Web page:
The phone rings, the email dings, and the alarms awaken me from my day dreams of places sacred and beautiful. I blink my eyes at the computer screen and the phone rings again. I answer. It’s a colleague asking for information. We talk and he asks “So, how was your trip?” I know it’s really more of a rhetorical statement than a real desire to know. So, I merely say “It was a great religious Pilgrimage” and “Israel is a fascinating country full of the History that binds us all”, “I recommend it to anyone who can make the trip”. Satisfied, he says good-bye.
Now, here I am consciously pondering what had been but a day-dream before the call. My words to him in no way describe the real greatness of my trip. The words “religious Pilgrimage” sailed past his ears without causing so much as a ripple in his brainwaves. But it was the purpose of the trip that made it great.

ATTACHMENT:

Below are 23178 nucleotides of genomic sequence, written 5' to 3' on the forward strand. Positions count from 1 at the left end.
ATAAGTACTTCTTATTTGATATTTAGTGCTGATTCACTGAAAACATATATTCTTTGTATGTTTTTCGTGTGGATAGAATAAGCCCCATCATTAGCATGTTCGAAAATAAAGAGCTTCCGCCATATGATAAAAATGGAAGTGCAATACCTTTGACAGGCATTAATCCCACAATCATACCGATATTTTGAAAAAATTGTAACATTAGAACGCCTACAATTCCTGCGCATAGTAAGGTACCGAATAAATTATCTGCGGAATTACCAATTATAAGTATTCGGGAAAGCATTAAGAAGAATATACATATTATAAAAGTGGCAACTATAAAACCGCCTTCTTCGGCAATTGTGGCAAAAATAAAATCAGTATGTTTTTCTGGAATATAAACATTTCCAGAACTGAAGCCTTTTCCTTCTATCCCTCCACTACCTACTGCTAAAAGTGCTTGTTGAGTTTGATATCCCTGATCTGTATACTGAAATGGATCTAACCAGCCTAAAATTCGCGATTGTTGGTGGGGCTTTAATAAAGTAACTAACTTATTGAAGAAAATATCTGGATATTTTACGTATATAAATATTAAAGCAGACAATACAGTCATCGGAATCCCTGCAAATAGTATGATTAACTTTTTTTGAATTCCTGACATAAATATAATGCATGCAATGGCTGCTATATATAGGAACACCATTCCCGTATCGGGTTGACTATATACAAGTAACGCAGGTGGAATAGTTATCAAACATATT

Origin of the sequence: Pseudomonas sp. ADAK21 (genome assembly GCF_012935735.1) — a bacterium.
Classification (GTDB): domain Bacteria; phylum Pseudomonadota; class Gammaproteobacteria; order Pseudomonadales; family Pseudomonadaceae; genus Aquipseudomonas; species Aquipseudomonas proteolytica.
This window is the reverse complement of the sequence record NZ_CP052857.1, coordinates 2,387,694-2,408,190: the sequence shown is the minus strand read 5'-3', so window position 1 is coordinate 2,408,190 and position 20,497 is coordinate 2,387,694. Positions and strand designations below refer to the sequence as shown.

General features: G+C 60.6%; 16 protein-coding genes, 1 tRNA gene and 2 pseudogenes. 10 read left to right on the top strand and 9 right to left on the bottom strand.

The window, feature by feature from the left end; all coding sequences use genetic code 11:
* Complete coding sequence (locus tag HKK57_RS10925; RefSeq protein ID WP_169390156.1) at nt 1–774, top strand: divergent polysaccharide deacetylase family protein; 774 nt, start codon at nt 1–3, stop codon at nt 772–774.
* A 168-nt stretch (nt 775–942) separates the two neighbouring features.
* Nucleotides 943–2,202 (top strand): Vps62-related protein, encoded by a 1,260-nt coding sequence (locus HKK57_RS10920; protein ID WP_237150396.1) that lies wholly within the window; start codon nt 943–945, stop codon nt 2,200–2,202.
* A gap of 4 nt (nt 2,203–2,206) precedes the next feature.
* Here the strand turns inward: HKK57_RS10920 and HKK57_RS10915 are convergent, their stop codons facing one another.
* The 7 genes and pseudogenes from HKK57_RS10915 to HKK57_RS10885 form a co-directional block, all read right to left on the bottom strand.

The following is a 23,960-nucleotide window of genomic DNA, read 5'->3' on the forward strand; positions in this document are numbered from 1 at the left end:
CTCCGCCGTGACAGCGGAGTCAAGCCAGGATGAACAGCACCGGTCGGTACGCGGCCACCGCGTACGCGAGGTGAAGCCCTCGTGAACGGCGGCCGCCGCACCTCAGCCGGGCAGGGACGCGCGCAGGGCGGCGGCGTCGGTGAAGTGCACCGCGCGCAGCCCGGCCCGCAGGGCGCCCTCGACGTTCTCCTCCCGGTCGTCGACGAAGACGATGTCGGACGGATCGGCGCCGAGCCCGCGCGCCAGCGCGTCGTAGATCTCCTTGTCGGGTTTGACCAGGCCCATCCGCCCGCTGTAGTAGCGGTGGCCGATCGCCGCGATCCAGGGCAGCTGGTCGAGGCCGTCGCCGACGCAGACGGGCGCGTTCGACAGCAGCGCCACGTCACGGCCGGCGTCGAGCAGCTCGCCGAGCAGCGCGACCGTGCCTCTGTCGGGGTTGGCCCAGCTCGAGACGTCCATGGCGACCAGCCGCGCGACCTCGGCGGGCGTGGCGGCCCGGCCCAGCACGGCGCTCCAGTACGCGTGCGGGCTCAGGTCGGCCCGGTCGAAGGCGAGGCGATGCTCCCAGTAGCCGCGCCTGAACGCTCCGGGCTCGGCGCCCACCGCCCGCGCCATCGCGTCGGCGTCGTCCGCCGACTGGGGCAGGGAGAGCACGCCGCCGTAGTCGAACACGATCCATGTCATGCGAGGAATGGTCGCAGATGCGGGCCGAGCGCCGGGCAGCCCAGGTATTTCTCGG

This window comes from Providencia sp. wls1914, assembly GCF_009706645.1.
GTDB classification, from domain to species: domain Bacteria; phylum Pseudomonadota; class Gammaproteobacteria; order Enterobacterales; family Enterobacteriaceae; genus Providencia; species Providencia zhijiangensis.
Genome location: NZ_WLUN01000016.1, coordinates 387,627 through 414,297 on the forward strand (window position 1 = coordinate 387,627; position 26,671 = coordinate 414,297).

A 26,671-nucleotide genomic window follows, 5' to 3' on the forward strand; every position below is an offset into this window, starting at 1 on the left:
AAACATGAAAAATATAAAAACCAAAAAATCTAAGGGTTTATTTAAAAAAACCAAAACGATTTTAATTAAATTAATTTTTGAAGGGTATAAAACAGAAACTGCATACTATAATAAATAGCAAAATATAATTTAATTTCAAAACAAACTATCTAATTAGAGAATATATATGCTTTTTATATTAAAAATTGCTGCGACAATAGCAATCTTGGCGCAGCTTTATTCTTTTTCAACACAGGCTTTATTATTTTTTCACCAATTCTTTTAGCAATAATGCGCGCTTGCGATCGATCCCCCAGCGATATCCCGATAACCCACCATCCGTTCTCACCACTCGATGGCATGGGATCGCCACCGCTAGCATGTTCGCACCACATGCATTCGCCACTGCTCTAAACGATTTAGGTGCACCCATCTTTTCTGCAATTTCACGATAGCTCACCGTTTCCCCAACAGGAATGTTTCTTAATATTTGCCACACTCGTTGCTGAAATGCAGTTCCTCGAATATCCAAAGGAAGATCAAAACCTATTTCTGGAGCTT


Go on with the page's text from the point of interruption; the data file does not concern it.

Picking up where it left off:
The religious purpose of the trip made the hassles of travel all part of the sacrifice of pilgrimage. But after a prolonged sojourn in the sacred places of our Faith, meditating upon the sublime, the return to daily routines is doubly difficult. Not depressing, but uncomfortable – as though the world and its issues no longer fit me, or rather, that I don’t fit in it. And that’s a good thing.
Everything in this material world is a metaphor for some spiritual reality. I have come to recognize Pilgrimage as a metaphor for our final journey to God, our passing from this world to the next, to reunite with our Lord in His Heavenly Home.
No wonder I feel as though I don’t fit here anymore.